But nary a word of dismay from anyone in this corner of the continent, since these two former-NBA markets are skipping down the block with hockey happiness!

And now this.

Mark Cuban’s team slapping all that is wrong with the current NBA right in the choppers!

Late-game heroics by a techie hero, in a techie market, as the season-long rain is dissipating in the Pacific Northwest with warm sunny skies forecast for the weekend.

It’s enough to have Seattle fans wondering if there truly is a displeased basketball god out there somewhere dealing karmedic justice?


Written by PhilCaldwell

June 3, 2011 at 3:37 pm

Oklahoma City Thunder: Comic Relief from Recent ESPN Television Ratings

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This morning I was amazed after reading the headline in a Oklahoma City newspaper claiming the Thunder had shattered television records ratings on ESPN.  It made no sense.  You mean the entire country is enthralled about a team from a somewhere in the middle of the country that nobody cares about?  Are they serious?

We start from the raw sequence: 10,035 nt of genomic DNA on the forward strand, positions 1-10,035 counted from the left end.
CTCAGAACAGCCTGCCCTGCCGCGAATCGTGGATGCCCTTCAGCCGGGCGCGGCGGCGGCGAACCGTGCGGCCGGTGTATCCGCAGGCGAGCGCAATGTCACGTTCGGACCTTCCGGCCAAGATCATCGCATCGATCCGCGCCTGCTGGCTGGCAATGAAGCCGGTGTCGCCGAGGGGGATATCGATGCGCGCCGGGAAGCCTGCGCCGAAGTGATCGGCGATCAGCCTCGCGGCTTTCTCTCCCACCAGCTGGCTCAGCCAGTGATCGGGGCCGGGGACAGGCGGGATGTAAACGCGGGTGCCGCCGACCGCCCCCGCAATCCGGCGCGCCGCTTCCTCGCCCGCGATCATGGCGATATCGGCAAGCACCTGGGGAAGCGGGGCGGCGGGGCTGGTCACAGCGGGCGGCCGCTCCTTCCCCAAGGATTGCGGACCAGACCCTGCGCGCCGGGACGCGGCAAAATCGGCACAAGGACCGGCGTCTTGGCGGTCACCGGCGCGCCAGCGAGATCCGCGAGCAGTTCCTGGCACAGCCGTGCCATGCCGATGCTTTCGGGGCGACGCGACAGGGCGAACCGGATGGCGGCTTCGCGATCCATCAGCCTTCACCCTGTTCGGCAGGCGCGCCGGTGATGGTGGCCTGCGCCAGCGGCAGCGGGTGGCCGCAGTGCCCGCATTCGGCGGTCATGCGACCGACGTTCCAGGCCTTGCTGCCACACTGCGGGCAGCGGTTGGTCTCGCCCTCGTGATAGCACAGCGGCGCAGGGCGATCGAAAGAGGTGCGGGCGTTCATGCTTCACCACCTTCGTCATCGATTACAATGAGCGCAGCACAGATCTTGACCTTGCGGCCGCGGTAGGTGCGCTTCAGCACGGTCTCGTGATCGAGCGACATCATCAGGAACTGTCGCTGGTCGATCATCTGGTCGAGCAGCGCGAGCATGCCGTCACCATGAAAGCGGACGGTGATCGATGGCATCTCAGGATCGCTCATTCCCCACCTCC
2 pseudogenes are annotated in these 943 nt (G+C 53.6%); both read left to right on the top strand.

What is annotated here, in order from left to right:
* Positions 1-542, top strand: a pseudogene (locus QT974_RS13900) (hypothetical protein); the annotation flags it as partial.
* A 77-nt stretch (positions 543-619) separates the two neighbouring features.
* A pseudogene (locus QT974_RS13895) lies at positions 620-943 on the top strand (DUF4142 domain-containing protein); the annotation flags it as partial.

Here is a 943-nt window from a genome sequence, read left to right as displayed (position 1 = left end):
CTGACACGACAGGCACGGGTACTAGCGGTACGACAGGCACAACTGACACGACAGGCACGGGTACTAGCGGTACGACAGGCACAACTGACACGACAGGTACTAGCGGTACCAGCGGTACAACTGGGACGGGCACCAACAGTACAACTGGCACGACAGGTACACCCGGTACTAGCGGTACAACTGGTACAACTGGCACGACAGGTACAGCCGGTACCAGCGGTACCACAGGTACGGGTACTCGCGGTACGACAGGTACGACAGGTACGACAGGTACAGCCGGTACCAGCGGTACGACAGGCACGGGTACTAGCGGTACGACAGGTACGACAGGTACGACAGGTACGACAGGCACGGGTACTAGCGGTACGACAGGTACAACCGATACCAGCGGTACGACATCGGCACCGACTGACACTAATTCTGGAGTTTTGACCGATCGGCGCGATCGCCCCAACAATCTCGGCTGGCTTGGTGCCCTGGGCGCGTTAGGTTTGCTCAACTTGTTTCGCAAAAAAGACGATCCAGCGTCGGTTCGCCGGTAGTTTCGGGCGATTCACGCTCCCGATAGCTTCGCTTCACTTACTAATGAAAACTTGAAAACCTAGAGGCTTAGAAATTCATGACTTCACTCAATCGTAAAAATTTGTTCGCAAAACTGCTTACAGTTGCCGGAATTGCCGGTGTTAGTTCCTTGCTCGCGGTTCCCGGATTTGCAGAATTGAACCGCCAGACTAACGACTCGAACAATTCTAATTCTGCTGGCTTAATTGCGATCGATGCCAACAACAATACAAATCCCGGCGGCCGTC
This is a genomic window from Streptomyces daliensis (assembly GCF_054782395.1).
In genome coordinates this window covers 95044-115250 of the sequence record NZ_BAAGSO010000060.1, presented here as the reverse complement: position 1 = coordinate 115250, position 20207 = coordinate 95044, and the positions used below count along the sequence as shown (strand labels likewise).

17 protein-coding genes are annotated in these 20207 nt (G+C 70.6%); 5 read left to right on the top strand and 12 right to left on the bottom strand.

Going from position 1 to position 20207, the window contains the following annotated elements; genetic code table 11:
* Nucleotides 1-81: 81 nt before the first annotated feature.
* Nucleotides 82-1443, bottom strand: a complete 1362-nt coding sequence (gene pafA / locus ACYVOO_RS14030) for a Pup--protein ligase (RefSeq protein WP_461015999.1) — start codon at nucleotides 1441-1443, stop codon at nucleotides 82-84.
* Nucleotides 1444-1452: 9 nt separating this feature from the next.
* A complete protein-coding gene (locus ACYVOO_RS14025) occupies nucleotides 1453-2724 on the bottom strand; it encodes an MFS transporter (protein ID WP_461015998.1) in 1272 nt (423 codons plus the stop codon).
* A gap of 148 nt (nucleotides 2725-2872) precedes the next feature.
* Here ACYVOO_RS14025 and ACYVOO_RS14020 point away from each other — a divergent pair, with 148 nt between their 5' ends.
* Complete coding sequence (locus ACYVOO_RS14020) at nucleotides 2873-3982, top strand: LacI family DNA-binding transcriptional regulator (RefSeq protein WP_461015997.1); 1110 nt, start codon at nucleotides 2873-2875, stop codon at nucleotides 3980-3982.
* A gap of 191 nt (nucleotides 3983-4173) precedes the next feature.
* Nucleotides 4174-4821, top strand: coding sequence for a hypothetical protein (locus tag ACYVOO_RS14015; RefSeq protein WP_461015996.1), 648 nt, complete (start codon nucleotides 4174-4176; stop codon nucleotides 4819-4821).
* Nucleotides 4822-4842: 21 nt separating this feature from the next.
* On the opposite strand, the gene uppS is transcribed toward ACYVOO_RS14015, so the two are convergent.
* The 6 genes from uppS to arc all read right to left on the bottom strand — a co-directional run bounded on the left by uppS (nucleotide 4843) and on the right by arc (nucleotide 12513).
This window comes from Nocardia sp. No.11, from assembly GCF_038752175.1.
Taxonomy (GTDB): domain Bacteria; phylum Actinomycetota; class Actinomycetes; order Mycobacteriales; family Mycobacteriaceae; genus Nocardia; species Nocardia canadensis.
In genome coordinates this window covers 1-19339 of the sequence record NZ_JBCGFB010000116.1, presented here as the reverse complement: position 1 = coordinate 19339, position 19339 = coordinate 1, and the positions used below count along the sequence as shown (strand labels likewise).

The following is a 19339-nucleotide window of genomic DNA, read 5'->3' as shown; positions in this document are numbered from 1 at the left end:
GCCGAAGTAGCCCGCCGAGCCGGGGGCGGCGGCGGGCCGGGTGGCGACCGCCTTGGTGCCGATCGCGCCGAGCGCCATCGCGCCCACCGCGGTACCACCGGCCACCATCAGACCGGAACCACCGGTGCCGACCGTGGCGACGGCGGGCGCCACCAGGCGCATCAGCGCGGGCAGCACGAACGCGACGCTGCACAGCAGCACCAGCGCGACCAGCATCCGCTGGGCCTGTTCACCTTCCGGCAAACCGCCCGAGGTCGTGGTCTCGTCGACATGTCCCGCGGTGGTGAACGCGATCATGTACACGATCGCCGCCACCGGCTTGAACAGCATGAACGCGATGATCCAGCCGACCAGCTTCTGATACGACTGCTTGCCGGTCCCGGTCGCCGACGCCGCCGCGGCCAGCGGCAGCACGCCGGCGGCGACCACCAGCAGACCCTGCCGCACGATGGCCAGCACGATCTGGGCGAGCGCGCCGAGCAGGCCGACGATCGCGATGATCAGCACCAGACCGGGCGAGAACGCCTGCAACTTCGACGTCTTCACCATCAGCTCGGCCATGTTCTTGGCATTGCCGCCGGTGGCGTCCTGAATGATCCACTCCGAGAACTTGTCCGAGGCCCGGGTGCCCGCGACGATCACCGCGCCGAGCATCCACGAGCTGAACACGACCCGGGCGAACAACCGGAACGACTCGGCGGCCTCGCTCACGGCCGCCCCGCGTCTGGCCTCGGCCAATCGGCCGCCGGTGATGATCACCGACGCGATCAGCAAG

From the story, here’s what it said:  “The Thunder broke its mark of 24.0 for Game 5 of Thunder-Grizzlies playoff series on May 11 on TNT.”

Why was I amazed?  Because if true, it would make the Oklahoma City Thunder game the highest rated program in cable sports history, dwarfing the BCS National Championship Title game between Auburn vs Oregon back in January.

That game drew a 16.1 overnight rating in its first year on ESPN. That’s 12 percent less than the 18.2 rating Fox drew last year.

But then, added as an afterthought in the homer Oklahoma City newspaper, was this little nugget saying “the ratings are a percentage of the TV households in the Oklahoma City market.”

Uh … excuse me?  Well that means the headline was just a trifle misleading!

114340737_crop_340x234Tom Pennington/Getty Images

The truth is the Thunder are breaking television records in the 45th largest market in the country, so it’s hardly relevant nationally.